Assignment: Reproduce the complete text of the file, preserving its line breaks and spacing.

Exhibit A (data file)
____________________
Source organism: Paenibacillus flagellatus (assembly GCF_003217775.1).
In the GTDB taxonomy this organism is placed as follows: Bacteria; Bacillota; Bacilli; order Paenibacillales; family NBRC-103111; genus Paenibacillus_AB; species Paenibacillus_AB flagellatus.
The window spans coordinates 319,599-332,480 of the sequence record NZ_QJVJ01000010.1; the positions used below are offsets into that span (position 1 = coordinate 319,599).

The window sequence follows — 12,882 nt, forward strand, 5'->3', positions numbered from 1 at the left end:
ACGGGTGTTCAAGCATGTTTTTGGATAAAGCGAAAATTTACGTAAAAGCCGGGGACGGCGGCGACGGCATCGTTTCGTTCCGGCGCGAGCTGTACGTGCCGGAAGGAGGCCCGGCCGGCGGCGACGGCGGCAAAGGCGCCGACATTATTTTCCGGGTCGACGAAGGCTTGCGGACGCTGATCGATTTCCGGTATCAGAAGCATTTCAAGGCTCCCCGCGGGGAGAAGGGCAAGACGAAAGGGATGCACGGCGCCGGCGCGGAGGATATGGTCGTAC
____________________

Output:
Source organism: Paenibacillus flagellatus (assembly GCF_003217775.1).
In the GTDB taxonomy this organism is placed as follows: Bacteria; Bacillota; Bacilli; order Paenibacillales; family NBRC-103111; genus Paenibacillus_AB; species Paenibacillus_AB flagellatus.
The window spans coordinates 319,599-332,480 of the sequence record NZ_QJVJ01000010.1; the positions used below are offsets into that span (position 1 = coordinate 319,599).

The window sequence follows — 12,882 nt, forward strand, 5'->3', positions numbered from 1 at the left end:
ACGGGTGTTCAAGCATGTTTTTGGATAAAGCGAAAATTTACGTAAAAGCCGGGGACGGCGGCGACGGCATCGTTTCGTTCCGGCGCGAGCTGTACGTGCCGGAAGGAGGCCCGGCCGGCGGCGACGGCGGCAAAGGCGCCGACATTATTTTCCGGGTCGACGAAGGCTTGCGGACGCTGATCGATTTCCGGTATCAGAAGCATTTCAAGGCTCCCCGCGGGGAGAAGGGCAAGACGAAAGGGATGCACGGCGCCGGCGCGGAGGATATGGTCGTAC